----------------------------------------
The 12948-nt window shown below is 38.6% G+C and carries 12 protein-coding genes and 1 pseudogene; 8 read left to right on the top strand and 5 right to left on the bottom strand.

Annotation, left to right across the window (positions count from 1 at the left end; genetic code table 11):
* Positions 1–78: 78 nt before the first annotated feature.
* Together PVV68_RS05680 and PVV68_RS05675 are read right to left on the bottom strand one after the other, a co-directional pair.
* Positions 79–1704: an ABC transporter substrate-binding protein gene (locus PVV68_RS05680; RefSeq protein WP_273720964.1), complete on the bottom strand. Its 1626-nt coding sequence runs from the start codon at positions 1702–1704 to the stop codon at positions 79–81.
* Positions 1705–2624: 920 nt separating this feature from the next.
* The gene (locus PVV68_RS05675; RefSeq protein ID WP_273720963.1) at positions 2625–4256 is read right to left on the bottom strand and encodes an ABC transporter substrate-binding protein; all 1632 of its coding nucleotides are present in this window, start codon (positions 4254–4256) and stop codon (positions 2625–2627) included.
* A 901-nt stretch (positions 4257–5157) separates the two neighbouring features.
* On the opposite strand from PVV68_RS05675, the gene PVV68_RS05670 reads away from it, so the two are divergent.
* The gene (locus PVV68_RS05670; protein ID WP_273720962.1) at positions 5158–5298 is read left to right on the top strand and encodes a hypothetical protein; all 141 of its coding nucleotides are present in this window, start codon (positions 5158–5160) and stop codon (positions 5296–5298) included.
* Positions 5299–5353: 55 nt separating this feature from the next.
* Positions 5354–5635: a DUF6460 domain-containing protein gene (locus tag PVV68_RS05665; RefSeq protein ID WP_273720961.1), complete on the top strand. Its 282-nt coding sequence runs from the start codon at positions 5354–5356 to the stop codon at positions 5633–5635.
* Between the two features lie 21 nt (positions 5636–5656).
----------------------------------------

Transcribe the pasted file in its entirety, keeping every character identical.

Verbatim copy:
The 12948-nt window shown below is 38.6% G+C and carries 12 protein-coding genes and 1 pseudogene; 8 read left to right on the top strand and 5 right to left on the bottom strand.

Annotation, left to right across the window (positions count from 1 at the left end; genetic code table 11):
* Positions 1–78: 78 nt before the first annotated feature.
* Together PVV68_RS05680 and PVV68_RS05675 are read right to left on the bottom strand one after the other, a co-directional pair.
* Positions 79–1704: an ABC transporter substrate-binding protein gene (locus PVV68_RS05680; RefSeq protein WP_273720964.1), complete on the bottom strand. Its 1626-nt coding sequence runs from the start codon at positions 1702–1704 to the stop codon at positions 79–81.
* Positions 1705–2624: 920 nt separating this feature from the next.
* The gene (locus PVV68_RS05675; RefSeq protein ID WP_273720963.1) at positions 2625–4256 is read right to left on the bottom strand and encodes an ABC transporter substrate-binding protein; all 1632 of its coding nucleotides are present in this window, start codon (positions 4254–4256) and stop codon (positions 2625–2627) included.
* A 901-nt stretch (positions 4257–5157) separates the two neighbouring features.
* On the opposite strand from PVV68_RS05675, the gene PVV68_RS05670 reads away from it, so the two are divergent.
* The gene (locus PVV68_RS05670; protein ID WP_273720962.1) at positions 5158–5298 is read left to right on the top strand and encodes a hypothetical protein; all 141 of its coding nucleotides are present in this window, start codon (positions 5158–5160) and stop codon (positions 5296–5298) included.
* Positions 5299–5353: 55 nt separating this feature from the next.
* Positions 5354–5635: a DUF6460 domain-containing protein gene (locus tag PVV68_RS05665; RefSeq protein ID WP_273720961.1), complete on the top strand. Its 282-nt coding sequence runs from the start codon at positions 5354–5356 to the stop codon at positions 5633–5635.
* Between the two features lie 21 nt (positions 5636–5656).